## Data analysis for beginners: Box and whisker plots in R

John Wilder Tukey introduced a five-number summary of a data set in 1969 his book Exploratory Data Analysis.

For a given data set, a five-number summary consists of:

• The median of the data
• The upper and lower quartiles of the data
• The minimum value of the data
• The maximum value of the data

The median of a numerical data set is a number m such that the number of data points less than m is the same as the number of data points greater than m.

For an odd number of data points, the median is chosen to be the middle data point, while for an even number of data points, the median is usually chosen to be the average of the two data points nearest the middle of the data.

The lower quartile splits the data below the median in the same way as the median splits the whole data set, and the upper quartile splits the data above the median in the same way.

A more formal definition of the median of a set of numerical data $(x_1, \ldots , x_n)$ is that it is the number $\tilde{x}$ that minimizes

$\vert x_1-c\vert +\ldots +\vert x_n-c\vert$

as a function of $c$. In other words, for all $c$ we have:

$\vert x_1-\tilde{x}\vert +\ldots +\vert x_n-\tilde{x}\vert \leq \vert x_1-c\vert +\ldots +\vert x_n-c\vert$

A five-number summary is a built-in function in R where it is called as summary(), although this R five-number summary is really a six-number summary since it includes the mean as well as the median of the data.

On that note, prior to Tukey, Arthur Lyon Bowley, in 1915, used a seven-number summary, consisting of the deciles in addition to the median, upper and lower quartiles, and the minimum and maximum.

A five-number summary of data is often presented in visual format as a in which the bottom and top of the box are the first and third quartiles, and a line inside the box indicates the median. Whiskers extending from the top and bottom of the box are used to represent a variety of aspects of the data including the maximum and minimum values of the data, or one standard deviation above and below the mean. In the latter case, data not included in the whiskers is often indicated as an outlier by a dot.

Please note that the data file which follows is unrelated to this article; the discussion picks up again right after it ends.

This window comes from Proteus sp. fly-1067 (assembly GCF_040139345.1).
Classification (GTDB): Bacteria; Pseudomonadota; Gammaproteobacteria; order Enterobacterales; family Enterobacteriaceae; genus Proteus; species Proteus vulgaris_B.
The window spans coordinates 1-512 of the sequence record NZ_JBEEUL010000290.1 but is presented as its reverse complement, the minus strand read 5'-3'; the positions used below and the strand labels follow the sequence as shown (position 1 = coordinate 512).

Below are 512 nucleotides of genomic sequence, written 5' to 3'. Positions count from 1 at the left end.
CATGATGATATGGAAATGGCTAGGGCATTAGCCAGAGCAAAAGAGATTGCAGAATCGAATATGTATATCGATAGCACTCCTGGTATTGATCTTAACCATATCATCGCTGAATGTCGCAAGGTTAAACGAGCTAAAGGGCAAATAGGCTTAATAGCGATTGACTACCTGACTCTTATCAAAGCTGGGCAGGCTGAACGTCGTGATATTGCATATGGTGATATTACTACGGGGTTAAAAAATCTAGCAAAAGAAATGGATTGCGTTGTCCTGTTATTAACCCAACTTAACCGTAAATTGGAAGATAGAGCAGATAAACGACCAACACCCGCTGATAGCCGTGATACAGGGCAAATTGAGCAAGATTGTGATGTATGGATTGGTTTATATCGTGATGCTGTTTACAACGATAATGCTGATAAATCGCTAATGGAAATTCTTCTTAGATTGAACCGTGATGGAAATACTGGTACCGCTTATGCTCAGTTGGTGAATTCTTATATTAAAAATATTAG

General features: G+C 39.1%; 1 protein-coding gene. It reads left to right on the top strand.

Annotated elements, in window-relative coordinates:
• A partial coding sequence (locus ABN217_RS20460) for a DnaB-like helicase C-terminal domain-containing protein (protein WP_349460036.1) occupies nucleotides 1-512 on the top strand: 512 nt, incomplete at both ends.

In R, a boxplot for a data set can be produced using the boxplot() function. For example, with the data for birth weights (in ounces) of babies of a a sample of mothers who did not smoke during pregnancy (details posted here) , we get the following boxplot in R, using the code boxplot(nosmokedata,range=1.5)

The specification range determines how far the whiskers extend from the box: a range of 1.5 means that the whiskers extend to the extreme data point that is no more than 1.5 times the interquartile range (the difference between the upper and lower quartiles) from the box.

There are various options to the boxplot() function that allow us to jazz up the resulting image. For example, we can add color and a notch in the box to indicate the median more clearly. In the following we have done that and also increased the range to 2:

The input to the boxplot() function in R is either a vector or a data frame. Using a data frame allows us to do a box and whisker plot, on the same output image, for more than one data set.

There is one proviso, however: the data sets have to be the same length to incorporate them into a data frame. What happens when we have related data sets that are of different lengths?

For example, the Stat Labs Data Page also has data on birth weights of babies of mothers who smoked during pregnancy, and that data is not the same size as the data on the babies of non-smoking mothers.

How do we combine these two different size data sets into a data frame?

Fortunately for us, this problem has arisen often enough that the prodigious Hadley Wickham has written a useful package called plry, that, among other things, will combine data sets of different lengths into a single data frame.

When you are using RStudio, for example, you can load the plyr package into R using the command install.packages(‘plyr’).

With the ply package installed, you call it using the library command library(plyr).

The plyr package is now ready to be used, and for our purposes we will utilize the r.bind.fill() function in the plyr package.

The function r.bind() can be used to join two data vectors of the same length into a data frame: it does not require the plyr package. The r.bind.fill() function in the plyr package creates two new data sets, each of total length equal to the sum of the lengths of the original data sets, and places NA values after the first data set, and before the second data set:

$(x_1,\ldots x_m,\textrm{NA},\ldots \textrm{NA})$

and

$(\textrm{NA},\ldots \textrm{NA},y_1,\ldots y_n)$

and then uses r.bind() to combine these two modified data sets into a single data frame.

After importing the data on birth weights of babies of mothers who smoked during pregnancy –  smoke.data – we used r.bind.fill() to combine these two data sets into a data frame:

> combined<-rbind.fill(nosmokedata,smokedata)

and then used the boxplot() function with the data frame combined as input to plot both box plots together:

> boxplot(combined, ylab=”Birthweight(ounces)”, col=c(“royalblue2″,”red”))

Here we have colored the boxes differently for visual distinction, and labelled the vertical axis.

This is a basic skill in descriptive and exploratory data analysis – something that should be carried out for all data sets you encounter.

As a wanna-be, or practicing, data analyst it’s a skill you need at your fingertips. It is basic and, like all basic skills, should be practiced regularly.